Thankfully the potato is actually a good crop in terms of compliance, however councils are wanting costly proof of this.
“We monitor nutrient level and water usage weekly. We’ve become very sustainable and transparent. We’re dealing with a product that has to be fit for purpose. Canterbury is becoming a significant exporter of French Fries”.
On the plus side for now, process growing is contracted yearly and contracts have been honoured, which Guy is grateful for.
He is also grateful that as growers they could continue to harvest and supply throughout lockdown.
He says any surplus at the moment will be sitting with processors and is worrying for the whole industry. Though it has been a lower yielding year, it has alleviated any further over-supply.
“Never have I been so proud of the people in the urban centres, with their efforts during lockdown. I felt proud to be a New Zealander. Their efforts meant I carried on. I want to acknowledge the pressure all NZ’ers have been under. We all want everyone to access quality food at competitive prices and we as farmers want to provide that”.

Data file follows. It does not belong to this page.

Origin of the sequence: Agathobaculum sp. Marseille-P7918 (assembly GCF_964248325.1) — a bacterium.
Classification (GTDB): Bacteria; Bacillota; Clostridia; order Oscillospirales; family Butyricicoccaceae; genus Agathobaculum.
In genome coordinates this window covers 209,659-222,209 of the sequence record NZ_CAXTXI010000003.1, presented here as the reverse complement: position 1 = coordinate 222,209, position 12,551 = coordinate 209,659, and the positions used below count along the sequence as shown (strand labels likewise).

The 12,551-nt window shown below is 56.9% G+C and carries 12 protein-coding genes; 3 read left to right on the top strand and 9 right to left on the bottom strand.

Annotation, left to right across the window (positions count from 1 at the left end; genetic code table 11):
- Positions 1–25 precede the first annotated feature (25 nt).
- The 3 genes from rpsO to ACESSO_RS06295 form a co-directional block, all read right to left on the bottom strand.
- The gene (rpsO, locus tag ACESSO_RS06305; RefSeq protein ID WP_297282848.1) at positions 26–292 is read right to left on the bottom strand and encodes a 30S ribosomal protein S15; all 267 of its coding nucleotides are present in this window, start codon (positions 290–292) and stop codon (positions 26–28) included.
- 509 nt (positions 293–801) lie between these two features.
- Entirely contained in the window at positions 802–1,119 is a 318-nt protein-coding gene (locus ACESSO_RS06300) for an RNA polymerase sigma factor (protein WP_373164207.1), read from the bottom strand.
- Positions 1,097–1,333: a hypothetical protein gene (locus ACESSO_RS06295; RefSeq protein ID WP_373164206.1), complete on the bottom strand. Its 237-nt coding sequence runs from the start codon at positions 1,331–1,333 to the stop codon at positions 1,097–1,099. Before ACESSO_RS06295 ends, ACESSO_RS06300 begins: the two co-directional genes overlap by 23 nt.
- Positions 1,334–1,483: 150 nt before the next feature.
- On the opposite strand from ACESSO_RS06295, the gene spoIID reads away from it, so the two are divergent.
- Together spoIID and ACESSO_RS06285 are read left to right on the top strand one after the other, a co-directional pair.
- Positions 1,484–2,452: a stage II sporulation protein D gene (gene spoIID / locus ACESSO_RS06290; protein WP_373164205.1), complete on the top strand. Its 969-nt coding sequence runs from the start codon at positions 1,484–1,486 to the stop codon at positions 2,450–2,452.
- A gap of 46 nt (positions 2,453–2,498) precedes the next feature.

The responsiveness and agility of the sector meant NZ potato growers continued to supply NZ’ers with potatoes, crisps and fries during lockdown. Thankfully food security was safeguarded.
“I’m not a political commentator and I don’t want to take my eye off the ball. I’m a business operating in extraordinary times. The government has made a decision to shut our borders to incoming people for a period. I am all for the free trade that our predecessors fought for, undoing this could be fatal, but a level playing field is essential. If the Europeans screw the scrum (and I’m pretty sure one country there has), I owe it to my business, my team and the wider potato industry to ask the ref to make a call. That’s why we appreciate Potatoes NZ going to Wellington and asking the government for an inquiry. We want it addressed quickly, based on evidence and in this case the reply could be a game changer. We need to make sure all our good work isn’t undone by inaction from government. I’d like the govt of the time to be bold”.